Regency DRT is a nation-wide leader in emergency services and property restoration services with 9 offices in Florida and Michigan, including West Palm Beach, Clermont/Orlando, Sunrise/Miami, Port St Lucie, Panama City, Fort Walton Beach, Pensacola, Jacksonville and Detroit.  Regency DRT was founded on the belief that a restoration company should provide superior quality of services to their customers while maintaining the industry’s highest standards.

 

Regency DRT offers 24 Hour Emergency Response and has extensive experience in working with insurance companies and claims adjusters on property insurance claims, coordinating everything from initial response until the property is restored to pre-loss conditions. With extensive training and knowledge of restoration services, the company is able to quickly respond with the necessary amount of equipment, resources and staff for the unique needs of the job, whether it’s a single residential loss, large loss or area-wide disaster.

Visit Regency DRT online at www.RegencyDRT.com.

 

Tropical Storm Nestor Expected to Hit Panhandle

Tropical Storm Nestor Expected to Hit Panhandle

The tropical disturbance in the Gulf of Mexico strengthened to a tropical storm on Friday afternoon. Tropical Storm Nestor will continue to strengthen and is expected to make landfall along the Florida Panhandle, near Panama City, sometime Saturday morning.

A close up of a map Description automatically generated

(Photo: National Weather Service)

The biggest threat of this storm will be storm surges, with surges of up to 5 feet along the Florida Gulf Coast from Indian Pass to Clearwater Beach. There is a Storm Surge Warning in effect for these areas. Winds are forecasted to be strong, with gusts of up to 50mph possible. Tropical storm force winds are likely late Friday night along portions of the central and eastern Gulf Coast, according to the National Hurricane Center.

A close up of a map Description automatically generated

(Photo: National Weather Service)

Isolated flash flooding in possible through Saturday night. Up to 6 inches of rain is possible in the Florida Panhandle. “Residents should prepare now for the chance of flooding & power disruption,” Florida Governor Ron DeSantis tweeted Thursday.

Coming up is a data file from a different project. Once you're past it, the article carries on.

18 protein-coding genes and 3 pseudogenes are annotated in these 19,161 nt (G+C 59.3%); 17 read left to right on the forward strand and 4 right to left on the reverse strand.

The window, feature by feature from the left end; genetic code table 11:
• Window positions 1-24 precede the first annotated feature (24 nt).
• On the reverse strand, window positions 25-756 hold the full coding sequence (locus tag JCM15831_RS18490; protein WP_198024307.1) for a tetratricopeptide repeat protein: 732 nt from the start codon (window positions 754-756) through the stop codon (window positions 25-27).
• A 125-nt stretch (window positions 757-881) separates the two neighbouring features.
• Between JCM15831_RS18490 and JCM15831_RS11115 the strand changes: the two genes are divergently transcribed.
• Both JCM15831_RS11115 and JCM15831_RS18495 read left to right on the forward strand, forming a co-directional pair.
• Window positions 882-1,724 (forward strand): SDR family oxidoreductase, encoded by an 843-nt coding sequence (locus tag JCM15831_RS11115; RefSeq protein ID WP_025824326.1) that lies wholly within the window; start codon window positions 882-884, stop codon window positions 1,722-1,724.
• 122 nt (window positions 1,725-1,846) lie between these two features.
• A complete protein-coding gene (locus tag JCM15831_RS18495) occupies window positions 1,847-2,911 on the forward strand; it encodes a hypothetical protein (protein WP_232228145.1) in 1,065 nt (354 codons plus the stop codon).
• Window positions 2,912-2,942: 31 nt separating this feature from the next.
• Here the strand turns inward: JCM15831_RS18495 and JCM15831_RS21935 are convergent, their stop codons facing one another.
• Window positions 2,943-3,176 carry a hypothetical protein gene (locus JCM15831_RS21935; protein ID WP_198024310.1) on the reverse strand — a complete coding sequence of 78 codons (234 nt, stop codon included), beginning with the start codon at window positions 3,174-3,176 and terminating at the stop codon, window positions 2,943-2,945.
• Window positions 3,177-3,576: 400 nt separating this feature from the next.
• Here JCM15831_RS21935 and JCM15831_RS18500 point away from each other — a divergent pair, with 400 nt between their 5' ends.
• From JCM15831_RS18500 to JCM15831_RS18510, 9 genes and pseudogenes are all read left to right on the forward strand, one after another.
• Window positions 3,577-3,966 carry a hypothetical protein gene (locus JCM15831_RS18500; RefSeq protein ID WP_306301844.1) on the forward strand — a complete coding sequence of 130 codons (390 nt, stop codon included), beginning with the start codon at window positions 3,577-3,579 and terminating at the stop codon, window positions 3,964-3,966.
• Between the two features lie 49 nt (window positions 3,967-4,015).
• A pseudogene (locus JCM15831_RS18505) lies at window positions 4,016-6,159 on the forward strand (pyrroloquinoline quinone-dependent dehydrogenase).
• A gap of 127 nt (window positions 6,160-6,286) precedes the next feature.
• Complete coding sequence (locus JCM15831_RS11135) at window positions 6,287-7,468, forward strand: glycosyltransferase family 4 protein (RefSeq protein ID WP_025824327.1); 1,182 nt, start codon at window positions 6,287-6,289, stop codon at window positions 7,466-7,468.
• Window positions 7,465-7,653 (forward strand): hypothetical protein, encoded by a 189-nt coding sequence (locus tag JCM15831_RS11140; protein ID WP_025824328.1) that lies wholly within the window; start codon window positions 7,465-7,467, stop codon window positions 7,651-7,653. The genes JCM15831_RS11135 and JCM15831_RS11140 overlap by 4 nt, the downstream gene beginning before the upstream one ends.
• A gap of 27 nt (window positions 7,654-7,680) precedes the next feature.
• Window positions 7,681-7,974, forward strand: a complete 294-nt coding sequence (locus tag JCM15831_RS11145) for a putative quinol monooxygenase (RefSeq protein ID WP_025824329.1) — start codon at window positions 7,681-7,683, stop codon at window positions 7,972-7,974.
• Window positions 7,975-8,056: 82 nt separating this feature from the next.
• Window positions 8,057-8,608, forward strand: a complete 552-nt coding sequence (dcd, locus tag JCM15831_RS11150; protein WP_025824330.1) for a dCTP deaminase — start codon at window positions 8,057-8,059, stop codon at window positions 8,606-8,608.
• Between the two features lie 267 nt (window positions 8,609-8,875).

7 Facts About Disasters and Why Disaster Response is Important

 

7 Facts About Disasters and Why Disaster Response is Important

 

We live in a world where natural disasters are unfortunately common occurrences, so it is extremely important to always be prepared for them. Get familiar with what kind of natural disasters (hurricanes, tornadoes, landslides, etc.) affect the region you live in and make yourself aware of different disaster response options you have. These services exist to be on-call and offer assistance when you experience an earthquake, house fire, or any other unexpected disaster event. Below are seven facts you should know about disasters.

  • In 2012, 905 natural disasters struck worldwide including tornadoes, droughts, earthquakes, hail storms, floods, hurricanes, and wildfires.
  • It is important to devise a disaster response plan with the older adults in your life. With Hurricane Katrina and Hurricane Sandy, over half the victims of both catastrophes were senior citizens.
  • Within one decade, from 2002 to 2012, there has been over $1.7 trillion in damages related to disasters. These disasters have affected approximately 2.9 billion people.
  • In 2012 alone, almost 50% of disaster-related fatalities were caused by hydrological events including mass movements and flooding.
  • Hurricanes can reach wind speeds of over 160 miles an hour. Often, these hurricanes can unleash 2.4 trillion gallons of rain in a day causing massive flooding and horrendous wind storms.
  • Floods are the most common natural disasters. In the United States alone, the President declared that over 90% of natural disasters were flood related.
  • Too large of a percentage of homeowners do not have a disaster preparedness plan. A survey conducted showed that 80% of people do not have a home evacuation drill and an additional 60% were not aware of what their town’s evacuation route was.